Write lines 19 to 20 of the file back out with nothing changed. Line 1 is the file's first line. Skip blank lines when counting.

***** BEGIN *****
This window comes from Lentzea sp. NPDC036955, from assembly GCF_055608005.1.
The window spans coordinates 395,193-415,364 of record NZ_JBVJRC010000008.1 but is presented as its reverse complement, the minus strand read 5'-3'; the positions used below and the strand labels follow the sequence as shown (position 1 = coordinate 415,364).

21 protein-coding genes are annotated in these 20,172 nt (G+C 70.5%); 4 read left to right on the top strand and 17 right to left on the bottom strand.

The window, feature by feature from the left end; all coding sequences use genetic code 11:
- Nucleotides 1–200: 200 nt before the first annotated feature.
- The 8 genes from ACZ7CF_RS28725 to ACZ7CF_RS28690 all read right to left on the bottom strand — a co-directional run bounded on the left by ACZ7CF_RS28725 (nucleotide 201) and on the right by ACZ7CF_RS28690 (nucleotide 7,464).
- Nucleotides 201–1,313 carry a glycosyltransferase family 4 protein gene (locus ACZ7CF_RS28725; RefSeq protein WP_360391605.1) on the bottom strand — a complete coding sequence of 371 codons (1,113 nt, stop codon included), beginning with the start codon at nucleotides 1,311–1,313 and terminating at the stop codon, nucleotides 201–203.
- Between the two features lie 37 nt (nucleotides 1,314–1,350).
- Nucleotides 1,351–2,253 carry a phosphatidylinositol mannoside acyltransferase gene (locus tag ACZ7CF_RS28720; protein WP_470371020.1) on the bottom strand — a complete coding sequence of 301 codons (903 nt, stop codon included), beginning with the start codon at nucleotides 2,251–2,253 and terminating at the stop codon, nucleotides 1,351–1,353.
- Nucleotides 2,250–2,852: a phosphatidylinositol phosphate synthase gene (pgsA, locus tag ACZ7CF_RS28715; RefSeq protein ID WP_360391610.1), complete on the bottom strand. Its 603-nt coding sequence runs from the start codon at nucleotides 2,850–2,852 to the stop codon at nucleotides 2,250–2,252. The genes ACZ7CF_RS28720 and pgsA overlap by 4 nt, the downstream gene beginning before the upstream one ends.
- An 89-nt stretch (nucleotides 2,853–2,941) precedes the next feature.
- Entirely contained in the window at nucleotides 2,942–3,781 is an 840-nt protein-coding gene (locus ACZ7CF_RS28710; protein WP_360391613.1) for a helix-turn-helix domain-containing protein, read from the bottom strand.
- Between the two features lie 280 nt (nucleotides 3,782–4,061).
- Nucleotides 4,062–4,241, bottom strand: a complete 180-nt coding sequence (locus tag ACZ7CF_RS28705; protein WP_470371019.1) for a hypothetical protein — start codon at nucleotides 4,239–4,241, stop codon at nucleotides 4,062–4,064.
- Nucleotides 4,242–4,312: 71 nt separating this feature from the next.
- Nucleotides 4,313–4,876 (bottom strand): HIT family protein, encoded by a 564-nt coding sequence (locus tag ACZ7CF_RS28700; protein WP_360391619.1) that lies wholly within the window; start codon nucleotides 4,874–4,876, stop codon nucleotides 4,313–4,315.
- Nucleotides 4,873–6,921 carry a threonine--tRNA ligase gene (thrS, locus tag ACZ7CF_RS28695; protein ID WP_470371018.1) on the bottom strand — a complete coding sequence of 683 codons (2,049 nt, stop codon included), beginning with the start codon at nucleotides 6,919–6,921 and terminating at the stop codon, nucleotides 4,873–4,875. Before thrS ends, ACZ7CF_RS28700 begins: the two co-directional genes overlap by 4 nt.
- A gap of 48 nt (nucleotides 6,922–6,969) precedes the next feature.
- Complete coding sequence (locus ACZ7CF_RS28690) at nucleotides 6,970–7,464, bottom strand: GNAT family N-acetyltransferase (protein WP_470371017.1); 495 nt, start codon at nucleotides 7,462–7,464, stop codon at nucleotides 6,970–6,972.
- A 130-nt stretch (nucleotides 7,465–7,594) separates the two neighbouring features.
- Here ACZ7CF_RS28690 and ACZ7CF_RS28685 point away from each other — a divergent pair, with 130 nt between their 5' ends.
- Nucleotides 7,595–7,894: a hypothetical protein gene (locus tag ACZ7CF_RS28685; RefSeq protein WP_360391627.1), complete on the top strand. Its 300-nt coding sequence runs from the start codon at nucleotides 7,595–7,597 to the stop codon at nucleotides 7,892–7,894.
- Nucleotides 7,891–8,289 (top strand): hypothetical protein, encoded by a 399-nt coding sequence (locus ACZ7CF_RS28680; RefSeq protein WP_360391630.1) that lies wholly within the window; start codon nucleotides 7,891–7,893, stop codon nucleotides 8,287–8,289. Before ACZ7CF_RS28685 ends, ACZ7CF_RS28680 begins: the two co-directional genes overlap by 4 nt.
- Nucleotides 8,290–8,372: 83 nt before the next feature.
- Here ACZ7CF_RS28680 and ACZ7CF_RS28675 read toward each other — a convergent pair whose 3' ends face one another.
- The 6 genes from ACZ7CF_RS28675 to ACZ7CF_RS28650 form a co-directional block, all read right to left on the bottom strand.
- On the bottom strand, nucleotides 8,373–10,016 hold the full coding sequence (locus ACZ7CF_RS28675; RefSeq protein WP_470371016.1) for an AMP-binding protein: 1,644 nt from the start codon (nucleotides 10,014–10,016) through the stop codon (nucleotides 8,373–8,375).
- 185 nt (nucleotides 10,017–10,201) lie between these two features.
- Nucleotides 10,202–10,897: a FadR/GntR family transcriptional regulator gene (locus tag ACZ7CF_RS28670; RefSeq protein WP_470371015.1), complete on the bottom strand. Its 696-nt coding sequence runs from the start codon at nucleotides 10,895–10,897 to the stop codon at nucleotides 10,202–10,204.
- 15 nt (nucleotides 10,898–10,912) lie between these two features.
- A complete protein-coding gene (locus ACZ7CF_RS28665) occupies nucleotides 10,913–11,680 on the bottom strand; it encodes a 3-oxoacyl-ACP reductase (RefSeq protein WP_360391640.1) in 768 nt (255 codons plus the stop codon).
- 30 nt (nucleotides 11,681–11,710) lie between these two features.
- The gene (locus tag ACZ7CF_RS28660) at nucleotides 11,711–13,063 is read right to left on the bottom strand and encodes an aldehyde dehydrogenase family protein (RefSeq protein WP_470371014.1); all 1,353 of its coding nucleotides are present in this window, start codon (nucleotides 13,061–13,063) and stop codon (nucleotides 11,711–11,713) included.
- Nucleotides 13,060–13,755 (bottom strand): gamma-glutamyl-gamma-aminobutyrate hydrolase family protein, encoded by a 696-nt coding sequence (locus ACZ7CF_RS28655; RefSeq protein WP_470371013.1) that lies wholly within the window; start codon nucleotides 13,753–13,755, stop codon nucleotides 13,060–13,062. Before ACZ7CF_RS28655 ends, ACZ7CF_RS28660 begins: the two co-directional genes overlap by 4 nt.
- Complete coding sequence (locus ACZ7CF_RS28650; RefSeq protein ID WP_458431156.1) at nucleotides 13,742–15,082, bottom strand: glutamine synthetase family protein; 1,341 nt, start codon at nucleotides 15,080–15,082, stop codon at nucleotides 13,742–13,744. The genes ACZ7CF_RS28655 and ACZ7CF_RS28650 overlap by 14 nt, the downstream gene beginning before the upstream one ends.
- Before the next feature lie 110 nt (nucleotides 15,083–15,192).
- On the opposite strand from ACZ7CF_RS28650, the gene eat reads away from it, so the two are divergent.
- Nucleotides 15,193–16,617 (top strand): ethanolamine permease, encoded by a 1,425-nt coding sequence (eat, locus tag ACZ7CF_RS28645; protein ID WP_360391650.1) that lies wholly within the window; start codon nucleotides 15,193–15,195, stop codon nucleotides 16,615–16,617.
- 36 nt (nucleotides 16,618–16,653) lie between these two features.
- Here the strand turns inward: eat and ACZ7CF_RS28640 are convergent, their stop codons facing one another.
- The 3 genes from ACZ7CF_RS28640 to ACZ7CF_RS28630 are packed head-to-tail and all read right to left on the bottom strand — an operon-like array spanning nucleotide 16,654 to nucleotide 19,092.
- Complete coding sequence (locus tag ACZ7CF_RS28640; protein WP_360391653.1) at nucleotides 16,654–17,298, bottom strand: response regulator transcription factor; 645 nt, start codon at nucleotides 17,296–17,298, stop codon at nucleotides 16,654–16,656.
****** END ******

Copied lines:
- Complete coding sequence (locus ACZ7CF_RS28690) at nucleotides 6,970–7,464, bottom strand: GNAT family N-acetyltransferase (protein WP_470371017.1); 495 nt, start codon at nucleotides 7,462–7,464, stop codon at nucleotides 6,970–6,972.
- A 130-nt stretch (nucleotides 7,465–7,594) separates the two neighbouring features.